Read more about Adult Acne below.
While adult acne and juvenile acne involve infections generated by the same bacteria, skin conditions can be very different requiring different forms of acne treatment. Factors that stimulate adult acne are frequently different than those involved with juvenile acne, acne vulgaris, cystic acne, blackheads, whiteheads, or milia.
Adult onset acne (acne that begins in the adult years) usually involves normal or combination skin or even dry and/or sensitive skin, rather than the oily skin that is typical of juvenile acne. Most acne products, however, are developed for juvenile acne and contain high concentrations of benzoyl peroxide, salicylic acid, azelaic acid and other agents that can be excessively drying and potentially irritating to adult skin. Adult skin may not tolerate persistent use of these acne treatment agents and skin sensitivity may become problematic.
Adult acne occurs in as many as 50% of women in their 20’s and 35% of women in their 30’s, which is a significantly higher rate than seen in males. While many of the same factors that cause acne in teens play a role, hormonal levels, specifically testosterone, can be the primary cause of adult acne. Typically, adult acne tends to be mostly on the lower face, along the jaw line and neck, rather than the forehead and cheeks as is often the case with teenage acne. Hormonal fluctuations, especially just prior to, and during menses, make women more prone to breakouts than men. (See Female Acne Issues for additional information)
Acne and Premature Skin Aging
Adult acne infections stimulate skin production of hydrogen peroxide which generates volumes of free radicals. The chemical rebuilding involved in healing infections and repairing the skin damage caused by infections, also generates volumes of free radicals. In this manner, adult acne causes premature aging of the skin, just like the volumes of free radicals caused by sun exposure. Control of adult acne is not only important to the appearance of the skin today, it is an important strategy to prevent the premature aging of the skin. If skin damage has already become a problem, achieve control of the adult acne first and once this is accomplished, address the issue of skin rejuvenation.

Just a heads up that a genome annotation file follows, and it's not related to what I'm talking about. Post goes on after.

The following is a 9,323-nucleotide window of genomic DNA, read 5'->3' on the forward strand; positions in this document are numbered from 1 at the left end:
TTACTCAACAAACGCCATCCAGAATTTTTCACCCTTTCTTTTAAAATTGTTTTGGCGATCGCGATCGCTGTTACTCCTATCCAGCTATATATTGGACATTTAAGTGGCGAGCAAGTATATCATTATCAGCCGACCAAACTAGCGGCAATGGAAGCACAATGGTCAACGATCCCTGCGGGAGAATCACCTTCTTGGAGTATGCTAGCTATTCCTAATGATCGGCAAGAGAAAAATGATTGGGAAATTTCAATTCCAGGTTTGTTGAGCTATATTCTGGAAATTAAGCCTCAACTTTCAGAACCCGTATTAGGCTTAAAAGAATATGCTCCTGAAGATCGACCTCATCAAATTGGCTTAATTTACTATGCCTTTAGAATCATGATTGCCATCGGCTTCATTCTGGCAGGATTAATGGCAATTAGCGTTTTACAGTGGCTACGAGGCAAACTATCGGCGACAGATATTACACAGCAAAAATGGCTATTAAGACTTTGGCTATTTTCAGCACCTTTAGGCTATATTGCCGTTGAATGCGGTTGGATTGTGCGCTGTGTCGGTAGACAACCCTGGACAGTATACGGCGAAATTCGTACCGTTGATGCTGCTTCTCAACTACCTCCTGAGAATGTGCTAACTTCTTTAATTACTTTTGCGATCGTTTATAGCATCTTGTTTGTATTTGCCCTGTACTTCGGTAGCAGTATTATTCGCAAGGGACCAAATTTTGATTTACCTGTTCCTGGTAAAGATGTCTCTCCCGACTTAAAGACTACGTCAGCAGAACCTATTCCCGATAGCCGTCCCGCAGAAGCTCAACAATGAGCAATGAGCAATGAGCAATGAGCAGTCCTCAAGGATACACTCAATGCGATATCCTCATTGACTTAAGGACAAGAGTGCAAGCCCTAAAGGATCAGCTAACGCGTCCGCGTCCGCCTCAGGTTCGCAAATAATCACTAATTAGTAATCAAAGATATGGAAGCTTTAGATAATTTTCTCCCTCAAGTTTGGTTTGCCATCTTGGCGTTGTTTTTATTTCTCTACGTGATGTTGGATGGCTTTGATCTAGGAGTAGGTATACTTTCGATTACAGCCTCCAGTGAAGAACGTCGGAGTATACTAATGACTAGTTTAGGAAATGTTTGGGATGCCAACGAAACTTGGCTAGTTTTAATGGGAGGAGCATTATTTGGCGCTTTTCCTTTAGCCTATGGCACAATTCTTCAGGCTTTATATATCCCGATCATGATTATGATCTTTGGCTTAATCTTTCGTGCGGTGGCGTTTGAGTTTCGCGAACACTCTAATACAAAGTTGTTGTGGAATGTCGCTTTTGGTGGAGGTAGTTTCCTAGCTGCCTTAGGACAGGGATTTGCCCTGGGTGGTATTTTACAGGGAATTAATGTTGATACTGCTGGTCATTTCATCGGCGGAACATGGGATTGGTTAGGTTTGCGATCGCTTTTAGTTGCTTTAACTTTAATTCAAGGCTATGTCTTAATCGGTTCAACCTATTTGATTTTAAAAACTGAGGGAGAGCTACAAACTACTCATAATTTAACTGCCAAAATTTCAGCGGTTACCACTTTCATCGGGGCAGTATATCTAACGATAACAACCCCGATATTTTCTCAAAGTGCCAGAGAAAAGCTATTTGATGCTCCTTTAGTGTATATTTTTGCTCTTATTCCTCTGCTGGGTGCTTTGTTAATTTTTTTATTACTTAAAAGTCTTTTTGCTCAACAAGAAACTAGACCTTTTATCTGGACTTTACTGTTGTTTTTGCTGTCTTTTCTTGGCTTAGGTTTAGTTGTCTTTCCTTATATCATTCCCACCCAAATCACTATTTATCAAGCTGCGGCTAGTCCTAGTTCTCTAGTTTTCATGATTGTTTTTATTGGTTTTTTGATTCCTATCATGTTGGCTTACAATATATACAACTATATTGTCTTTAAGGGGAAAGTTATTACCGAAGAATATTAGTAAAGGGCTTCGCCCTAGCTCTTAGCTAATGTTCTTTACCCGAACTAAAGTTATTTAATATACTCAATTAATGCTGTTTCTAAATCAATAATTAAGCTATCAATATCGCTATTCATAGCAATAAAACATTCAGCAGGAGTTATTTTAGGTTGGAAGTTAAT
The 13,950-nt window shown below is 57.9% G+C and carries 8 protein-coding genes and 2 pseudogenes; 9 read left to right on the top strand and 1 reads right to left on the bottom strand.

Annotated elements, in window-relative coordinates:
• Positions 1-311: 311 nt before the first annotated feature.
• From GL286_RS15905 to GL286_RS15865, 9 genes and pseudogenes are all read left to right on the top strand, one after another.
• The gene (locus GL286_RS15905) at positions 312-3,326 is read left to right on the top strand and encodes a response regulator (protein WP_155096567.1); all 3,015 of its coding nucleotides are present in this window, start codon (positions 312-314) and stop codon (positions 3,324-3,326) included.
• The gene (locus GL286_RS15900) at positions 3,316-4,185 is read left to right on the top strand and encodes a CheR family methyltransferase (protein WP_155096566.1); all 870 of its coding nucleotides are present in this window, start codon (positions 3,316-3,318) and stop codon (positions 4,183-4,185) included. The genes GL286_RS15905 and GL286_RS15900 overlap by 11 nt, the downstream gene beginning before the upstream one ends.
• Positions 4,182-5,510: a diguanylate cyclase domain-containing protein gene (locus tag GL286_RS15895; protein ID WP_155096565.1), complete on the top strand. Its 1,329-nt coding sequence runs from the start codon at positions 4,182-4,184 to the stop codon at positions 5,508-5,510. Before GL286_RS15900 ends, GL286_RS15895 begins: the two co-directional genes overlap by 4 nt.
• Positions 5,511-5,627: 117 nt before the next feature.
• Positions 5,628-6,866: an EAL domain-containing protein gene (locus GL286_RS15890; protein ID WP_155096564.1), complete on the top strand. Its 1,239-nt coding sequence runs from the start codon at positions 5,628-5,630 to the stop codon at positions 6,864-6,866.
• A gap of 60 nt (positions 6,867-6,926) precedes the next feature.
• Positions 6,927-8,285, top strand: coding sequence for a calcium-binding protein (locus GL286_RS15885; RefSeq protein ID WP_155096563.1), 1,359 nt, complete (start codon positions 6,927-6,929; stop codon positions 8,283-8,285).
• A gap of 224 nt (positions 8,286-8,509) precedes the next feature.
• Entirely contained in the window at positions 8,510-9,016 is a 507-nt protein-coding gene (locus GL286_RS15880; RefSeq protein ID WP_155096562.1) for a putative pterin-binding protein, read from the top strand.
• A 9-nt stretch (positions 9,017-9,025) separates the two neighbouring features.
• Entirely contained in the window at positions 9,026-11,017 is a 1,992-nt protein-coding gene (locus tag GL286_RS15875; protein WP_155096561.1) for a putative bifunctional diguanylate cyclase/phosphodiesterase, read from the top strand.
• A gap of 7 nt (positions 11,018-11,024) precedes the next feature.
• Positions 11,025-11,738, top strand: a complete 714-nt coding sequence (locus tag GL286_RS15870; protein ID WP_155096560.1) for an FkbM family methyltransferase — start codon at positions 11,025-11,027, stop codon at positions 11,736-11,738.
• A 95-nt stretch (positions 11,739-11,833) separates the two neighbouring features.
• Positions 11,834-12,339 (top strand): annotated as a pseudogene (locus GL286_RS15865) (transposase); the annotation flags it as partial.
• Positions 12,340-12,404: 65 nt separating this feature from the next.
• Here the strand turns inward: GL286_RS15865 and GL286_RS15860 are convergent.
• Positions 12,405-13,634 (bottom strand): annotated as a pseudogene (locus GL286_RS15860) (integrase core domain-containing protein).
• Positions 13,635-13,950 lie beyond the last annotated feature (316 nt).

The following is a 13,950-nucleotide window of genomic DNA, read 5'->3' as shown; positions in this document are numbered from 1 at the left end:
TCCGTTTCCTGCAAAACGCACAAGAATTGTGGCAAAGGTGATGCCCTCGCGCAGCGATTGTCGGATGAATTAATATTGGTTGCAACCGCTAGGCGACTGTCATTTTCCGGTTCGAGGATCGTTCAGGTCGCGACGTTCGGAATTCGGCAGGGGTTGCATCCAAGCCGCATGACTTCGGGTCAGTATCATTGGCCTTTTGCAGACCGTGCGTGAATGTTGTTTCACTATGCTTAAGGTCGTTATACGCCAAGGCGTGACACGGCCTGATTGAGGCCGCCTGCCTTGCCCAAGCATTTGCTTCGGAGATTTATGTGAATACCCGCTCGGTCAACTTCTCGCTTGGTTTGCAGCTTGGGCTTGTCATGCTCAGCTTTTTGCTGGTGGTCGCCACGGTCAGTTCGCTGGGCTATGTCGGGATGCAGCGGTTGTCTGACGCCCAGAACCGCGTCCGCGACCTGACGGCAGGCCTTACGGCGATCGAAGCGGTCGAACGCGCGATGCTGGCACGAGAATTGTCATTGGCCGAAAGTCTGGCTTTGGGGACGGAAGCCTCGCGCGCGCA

Benzoyl Peroxide and Premature Skin Aging
Benzoyl peroxide creates free radicals in the skin and is known to cause premature skin aging, just like repeated sun exposure or persistent adult acne. Damage is determined by the concentration of benzoyl peroxide and the frequency of use. In June of 2014 the Food and Drug Administration (FDA) issued a warning that the use of certain acne products containing the active ingredient benzoyl peroxide can cause rare but serious and potentially life-threatening allergic reactions or severe irritation. Benzoyl peroxide products must state that they should be used with sunscreen as well as outline new warnings, such as the products should not be used on broken skin or warnings about potential skin irritation. BiON does not use benzoyl peroxide or any other ingredient that might damage or prematurely age the skin. (See the Acne Tips and Benzoyl Peroxide Skin Damage pages for additional information.)
Causes of Adult Acne
There are a number of factors that may initiate adult acne. Stress can be a major factor, via the production of cortisol, a steroidal hormone that promotes adult acne. Coffee consumption, like stress, promotes the production of cortisol. Adult acne can be caused by sebum. Sebum clogs pores, which become inflamed due to bacteria. For most adults, breakouts are a result of hypersensitivity to androgens (male hormones). But an imbalance in both male and female hormones (estrogen) can also cause breakouts. For women, this can happen during pregnancy, perimenopause, and menopause. Other issues may be involved, such as smoking, low consumption of free fatty acids, foods with a high glycemic content, like packaged foods as well as pasta, bread, and rice, and foods that are heavy in hormones, like dairy products. Achieve control of adult acne with BiON acne products and reduce those factors that may promote a recurrence of acne. Long term use of antibiotics, both orally and topically, can lead to resistance which can lead to continued adult acne that is far more difficult to treat. (See the Acne Tips page for additional information on factors that promote acne.)
If follicle congestion, whiteheads, milia, and/or blackheads are involved refer to the page on Acne & Essential Fatty Acids as this could be a factor in the development of adult acne on-set.